Murkowski told voters that her seniority and position in the Senate is good for Alaska. She’s a member of the powerful Appropriations Committee and the most senior Republican on the Senate Energy and Natural Resources Committee. Murkowski described Ted Stevens as her Senate mentor. She was much a part of the huge outpouring of reverence for Stevens in Alaska after he died in a plane crash earlier this month.

Stevens made radio and television ads for Murkowski just about a week before his death. The Murkowski campaign had also planned print advertising featuring Stevens’ support. But the planned ad campaign with Stevens never ran. The Murkowski campaign dropped it after Stevens’s death.

“It was the respectful thing to do,” Murkowski said.

Miller was running on a platform that’s never before been a winning strategy for an Alaskan running for Congress. He promised to help choke federal spending rather than deliver the dollars back home.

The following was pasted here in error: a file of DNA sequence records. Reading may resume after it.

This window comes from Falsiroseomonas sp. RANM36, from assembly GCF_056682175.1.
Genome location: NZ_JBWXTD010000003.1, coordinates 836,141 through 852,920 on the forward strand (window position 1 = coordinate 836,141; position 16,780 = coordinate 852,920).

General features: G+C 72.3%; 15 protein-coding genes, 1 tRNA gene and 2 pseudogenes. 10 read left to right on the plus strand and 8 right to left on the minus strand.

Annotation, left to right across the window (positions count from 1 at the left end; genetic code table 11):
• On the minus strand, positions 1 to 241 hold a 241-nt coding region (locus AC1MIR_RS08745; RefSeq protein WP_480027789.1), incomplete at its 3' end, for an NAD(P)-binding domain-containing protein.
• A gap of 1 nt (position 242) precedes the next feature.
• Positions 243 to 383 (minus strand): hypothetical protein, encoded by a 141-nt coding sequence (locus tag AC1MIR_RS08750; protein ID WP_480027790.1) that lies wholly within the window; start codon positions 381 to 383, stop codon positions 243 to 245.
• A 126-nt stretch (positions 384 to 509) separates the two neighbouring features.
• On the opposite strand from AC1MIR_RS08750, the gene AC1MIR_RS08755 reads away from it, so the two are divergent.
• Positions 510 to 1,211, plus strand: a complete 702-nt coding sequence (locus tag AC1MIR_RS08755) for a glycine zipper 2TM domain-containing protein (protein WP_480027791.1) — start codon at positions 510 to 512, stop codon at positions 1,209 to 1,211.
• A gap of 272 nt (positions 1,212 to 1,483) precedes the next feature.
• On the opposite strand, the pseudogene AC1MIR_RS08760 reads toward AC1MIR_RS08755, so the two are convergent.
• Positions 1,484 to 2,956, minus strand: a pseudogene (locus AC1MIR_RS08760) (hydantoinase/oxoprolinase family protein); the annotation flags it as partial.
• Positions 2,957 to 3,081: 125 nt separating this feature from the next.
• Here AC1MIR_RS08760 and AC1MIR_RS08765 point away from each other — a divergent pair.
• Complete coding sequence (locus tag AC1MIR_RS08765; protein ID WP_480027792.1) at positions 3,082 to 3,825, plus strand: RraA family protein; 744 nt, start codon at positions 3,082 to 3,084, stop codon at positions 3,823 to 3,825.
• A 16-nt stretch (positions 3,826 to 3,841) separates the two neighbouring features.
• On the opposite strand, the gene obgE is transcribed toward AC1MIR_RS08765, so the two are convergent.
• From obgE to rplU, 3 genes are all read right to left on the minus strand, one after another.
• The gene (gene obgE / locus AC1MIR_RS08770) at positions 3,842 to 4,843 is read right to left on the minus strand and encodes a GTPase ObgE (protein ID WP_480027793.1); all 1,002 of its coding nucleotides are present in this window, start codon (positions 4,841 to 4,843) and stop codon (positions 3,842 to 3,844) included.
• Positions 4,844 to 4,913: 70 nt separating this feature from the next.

Miller said his message resonated with Alaska voters.

“I think that they see the entitlement state, the federal government, growing too large. They understand because they have to balance their checkbooks,” Miller said.

The California-based Tea Party Express reported spending $600,000 on behalf of Miller with ads that labeled Murkowski a liberal who is prone to voting with the Democrats.

Voters were getting robocalls until the last minute from Palin, former Republican presidential candidate Mike Huckabee, and former Alaska Lt. Gov. Loren Leman, saying the country is in crisis and Miller is the man to straighten it out. Those calls were financed by Miller, who raised $180,000 for his campaign.

Miller leaned heavily on his resume: a West Point and Yale law school graduate who won a Bronze star in the first Gulf War and was a magistrate. He’s currently an attorney in Fairbanks and had almost no statewide name recognition until Palin, whose husband is a friend of Miller’s, got on board his candidacy and attracted the attention of the national Tea Party Express.

Murkowski also spent heavily, sinking well over $1.4 million into the race. She ran ads touting her conservative bona fides and bashing the Obama administration. Murkowski called Miller a liar, saying his insistence that she didn’t want to repeal the federal health care reform act ignored the fact she’s participated in Congressional efforts to do so.

(This story consists of reporting by Steve Bousquet and Marc Caputo of the Miami Herald/St. Petersburg Times Tallahassee Bureau and Sean Cockerham and Kyle Hopkins of the Anchorage Daily News.)